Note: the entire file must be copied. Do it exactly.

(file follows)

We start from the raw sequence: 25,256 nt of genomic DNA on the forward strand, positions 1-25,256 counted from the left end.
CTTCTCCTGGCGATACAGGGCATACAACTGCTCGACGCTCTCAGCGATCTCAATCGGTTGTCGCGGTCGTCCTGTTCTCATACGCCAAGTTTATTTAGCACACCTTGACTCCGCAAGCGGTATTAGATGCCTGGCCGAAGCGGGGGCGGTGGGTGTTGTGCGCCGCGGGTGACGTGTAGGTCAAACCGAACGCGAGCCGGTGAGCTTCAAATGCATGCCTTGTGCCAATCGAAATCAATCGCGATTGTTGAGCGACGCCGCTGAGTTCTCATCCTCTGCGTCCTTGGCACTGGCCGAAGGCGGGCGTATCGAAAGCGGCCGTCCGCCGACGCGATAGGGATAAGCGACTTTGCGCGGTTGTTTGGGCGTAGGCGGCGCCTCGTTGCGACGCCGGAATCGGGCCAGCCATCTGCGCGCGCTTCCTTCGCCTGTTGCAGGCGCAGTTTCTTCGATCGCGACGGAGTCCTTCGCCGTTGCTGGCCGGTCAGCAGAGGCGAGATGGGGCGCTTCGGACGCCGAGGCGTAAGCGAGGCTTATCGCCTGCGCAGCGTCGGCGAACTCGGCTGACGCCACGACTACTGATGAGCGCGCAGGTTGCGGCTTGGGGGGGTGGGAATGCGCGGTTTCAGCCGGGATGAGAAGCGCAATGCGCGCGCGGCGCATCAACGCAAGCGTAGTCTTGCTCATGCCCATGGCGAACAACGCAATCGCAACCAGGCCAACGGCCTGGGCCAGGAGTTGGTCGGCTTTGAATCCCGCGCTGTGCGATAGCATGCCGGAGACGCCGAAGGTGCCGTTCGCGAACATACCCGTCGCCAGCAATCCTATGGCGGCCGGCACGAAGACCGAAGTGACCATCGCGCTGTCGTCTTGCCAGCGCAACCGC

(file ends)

We start from the raw sequence: 25,256 nt of genomic DNA on the forward strand, positions 1-25,256 counted from the left end.
CTTCTCCTGGCGATACAGGGCATACAACTGCTCGACGCTCTCAGCGATCTCAATCGGTTGTCGCGGTCGTCCTGTTCTCATACGCCAAGTTTATTTAGCACACCTTGACTCCGCAAGCGGTATTAGATGCCTGGCCGAAGCGGGGGCGGTGGGTGTTGTGCGCCGCGGGTGACGTGTAGGTCAAACCGAACGCGAGCCGGTGAGCTTCAAATGCATGCCTTGTGCCAATCGAAATCAATCGCGATTGTTGAGCGACGCCGCTGAGTTCTCATCCTCTGCGTCCTTGGCACTGGCCGAAGGCGGGCGTATCGAAAGCGGCCGTCCGCCGACGCGATAGGGATAAGCGACTTTGCGCGGTTGTTTGGGCGTAGGCGGCGCCTCGTTGCGACGCCGGAATCGGGCCAGCCATCTGCGCGCGCTTCCTTCGCCTGTTGCAGGCGCAGTTTCTTCGATCGCGACGGAGTCCTTCGCCGTTGCTGGCCGGTCAGCAGAGGCGAGATGGGGCGCTTCGGACGCCGAGGCGTAAGCGAGGCTTATCGCCTGCGCAGCGTCGGCGAACTCGGCTGACGCCACGACTACTGATGAGCGCGCAGGTTGCGGCTTGGGGGGGTGGGAATGCGCGGTTTCAGCCGGGATGAGAAGCGCAATGCGCGCGCGGCGCATCAACGCAAGCGTAGTCTTGCTCATGCCCATGGCGAACAACGCAATCGCAACCAGGCCAACGGCCTGGGCCAGGAGTTGGTCGGCTTTGAATCCCGCGCTGTGCGATAGCATGCCGGAGACGCCGAAGGTGCCGTTCGCGAACATACCCGTCGCCAGCAATCCTATGGCGGCCGGCACGAAGACCGAAGTGACCATCGCGCTGTCGTCTTGCCAGCGCAACCGC